This statutorily mandated standard precludes a de novo review of the factual circumstances that substitutes the Court's findings for those of the Commissioner. See Vitek v. Finch, 438 F.2d 1157, 1157-58 (4th Cir. 1971); Hicks v. Gardner, 393 F.2d 299, 302 (4th Cir. 1968). The Court "must uphold the factual findings of the [Commissioner] if they are supported by substantial evidence and were reached through application of the correct legal standard." Hancock v. Astrue, 667 F.3d 470, 472 (4th Cir. 2012); see also Blalock v. Richardson, 483 F.2d 773, 775 (4th Cir. 1973) (holding that the Court must uphold the decision supported by substantial evidence "even should [it] disagree"). "From this it does not follow, however, that the findings of the administrative agency are to be mechanically accepted." Flack v. Cohen, 413 F.2d 278, 279 (4th Cir. 1969). "[T]he courts must not abdicate their responsibility to give careful scrutiny to the whole record to assume that there is a sound foundation for the [Commissioner's] findings, and that his conclusion is rational." Vitek, 438 F.2d at 1157-58.

Furthermore, a de novo review is conducted of the Magistrate Judge's R&R. 28 U.S.C. § 636(b)(1). The R&R is only a recommendation to the Court and has no presumptive weight; indeed, the responsibility to make a final determination remains with the district court. Mathews v. Weber, 423 U.S. 261, 270-71 (1976). The Court is charged with making a de novo determination of those portions of the R&R to which specific objection is made, and the Court may accept, reject, or modify, in whole or in part, the recommendation of the Magistrate Judge, or recommit the matter to the Magistrate Judge with instructions. § 636(b)(1).

The right to de novo review, however, may be waived by the failure to file timely objections. Orpiano v. Johnson, 687 F.2d 44, 47 (4th Cir. 1982). The Court need not conduct a de novo review when a party makes only "general and conclusory objections that do not direct the [C]ourt to a specific error in the [M]agistrate's proposed findings and recommendations." Id. Moreover, in the absence of objections to the R&R, the Court is not required to give any explanation for adopting the recommendation. Camby v. Davis, 718 F.2d 198, 199 (4th Cir. 1983). In that event, however, the Court must "satisfy itself that there is no clear error on the face of the record in order to accept the recommendation.'" Diamond v. Colonial Life & Accident Ins. Co., 416 F.3d 310, 315 (4th Cir. 2005) (quoting Fed.R.Civ.P. 72 advisory committee's note).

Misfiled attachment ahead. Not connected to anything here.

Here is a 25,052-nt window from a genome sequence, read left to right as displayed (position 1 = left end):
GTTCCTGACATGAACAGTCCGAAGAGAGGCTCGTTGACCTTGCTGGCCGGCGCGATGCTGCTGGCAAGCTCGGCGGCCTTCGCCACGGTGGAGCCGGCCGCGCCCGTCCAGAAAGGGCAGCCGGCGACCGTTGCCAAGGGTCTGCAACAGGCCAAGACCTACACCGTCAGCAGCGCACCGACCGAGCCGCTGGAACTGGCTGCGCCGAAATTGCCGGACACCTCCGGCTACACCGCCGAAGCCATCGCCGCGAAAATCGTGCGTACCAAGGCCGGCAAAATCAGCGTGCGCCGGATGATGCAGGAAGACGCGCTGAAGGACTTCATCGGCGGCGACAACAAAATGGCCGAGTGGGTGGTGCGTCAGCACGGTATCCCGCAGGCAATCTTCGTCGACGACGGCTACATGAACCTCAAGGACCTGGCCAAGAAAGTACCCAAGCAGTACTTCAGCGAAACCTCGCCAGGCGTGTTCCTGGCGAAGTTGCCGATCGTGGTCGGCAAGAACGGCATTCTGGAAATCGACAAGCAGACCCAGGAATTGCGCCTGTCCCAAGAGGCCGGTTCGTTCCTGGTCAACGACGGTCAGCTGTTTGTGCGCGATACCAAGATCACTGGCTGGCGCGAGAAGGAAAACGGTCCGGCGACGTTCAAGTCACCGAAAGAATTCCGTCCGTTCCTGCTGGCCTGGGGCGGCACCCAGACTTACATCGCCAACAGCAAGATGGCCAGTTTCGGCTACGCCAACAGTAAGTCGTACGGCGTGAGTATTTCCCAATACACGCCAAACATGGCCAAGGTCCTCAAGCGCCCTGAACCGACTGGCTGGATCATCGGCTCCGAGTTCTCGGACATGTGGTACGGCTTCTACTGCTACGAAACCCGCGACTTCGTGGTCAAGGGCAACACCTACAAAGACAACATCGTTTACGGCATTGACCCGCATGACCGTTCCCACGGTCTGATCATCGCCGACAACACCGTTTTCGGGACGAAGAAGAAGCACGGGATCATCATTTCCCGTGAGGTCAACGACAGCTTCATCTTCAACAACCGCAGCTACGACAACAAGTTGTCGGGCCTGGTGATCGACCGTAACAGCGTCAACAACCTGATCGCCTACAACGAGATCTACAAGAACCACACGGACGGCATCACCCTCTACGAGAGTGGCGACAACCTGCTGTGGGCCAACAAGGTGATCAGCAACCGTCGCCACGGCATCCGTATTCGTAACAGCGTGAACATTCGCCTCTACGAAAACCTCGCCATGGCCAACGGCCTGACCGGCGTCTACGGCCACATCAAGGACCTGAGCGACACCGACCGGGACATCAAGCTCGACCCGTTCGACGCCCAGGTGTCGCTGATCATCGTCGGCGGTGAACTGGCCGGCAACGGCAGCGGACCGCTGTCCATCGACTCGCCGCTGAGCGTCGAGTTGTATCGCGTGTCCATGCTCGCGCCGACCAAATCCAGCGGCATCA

APPLICABLE LAW

Under the Act, Plaintiff's eligibility for the benefits he is seeking hinges on whether he is under a "disability." 42 U.S.C. § 423(a). The term "disability" is defined as the "inability to engage in any substantial gainful activity by reason of any medically determinable physical or mental impairment which can be expected to result in death or which has lasted or can be expected to last for a continuous period of not less than 12 months...." Id. § 423(d)(1)(A). "The ultimate burden to prove disability lies on the claimant." Preston v. Heckler, 769 F.2d 988, 991 n.* (4th Cir. 1985). A claimant may establish a prima facie case of disability based solely upon medical evidence by demonstrating that his impairments meet or equal the medical criteria set forth in Appendix 1 of Subpart P. 20 C.F.R. § 404.1520(d).

If such a showing is not possible, a claimant may also establish a prima facie case of disability by proving that he could not perform his customary occupation as the result of physical or mental impairments. See Taylor v. Weinberger, 512 F.2d 664 (4th Cir. 1975). Because this approach is premised on the claimant's inability to resolve the question solely on medical considerations, it then becomes necessary to consider the medical evidence in conjunction with certain "vocational factors." 20 C.F.R. § 404.1560(a). These factors include the claimant's (1) "residual functional capacity, " id. § 404.1560(a); (2) age, id. § 404.1563; (3) education, id. § 404.1564; (4) work experience, id. § 404.1565; and (5) the existence of work "in significant numbers in the national economy" that the individual can perform, id. § 404.1566. If the assessment of the claimant's residual functional capacity leads to the conclusion that he can no longer perform his previous work, it must be determined whether the claimant can do some other type of work, taking into account remaining vocational factors. Id. § 404.1560(c)(1). The interrelation between these vocational factors is governed by Appendix 2 of Subpart P. Thus, according to the sequence of evaluation suggested by 20 C.F.R. § 404.1520, it must be determined: (1) whether the claimant is currently gainfully employed, (2) whether he suffers from some physical or mental impairment, (3) whether that impairment meets or equals the criteria of Appendix 1, (4) whether, if those criteria are not met, the impairment prevents him from returning to his previous work, and (5) whether the impairment prevents him from performing some other available work.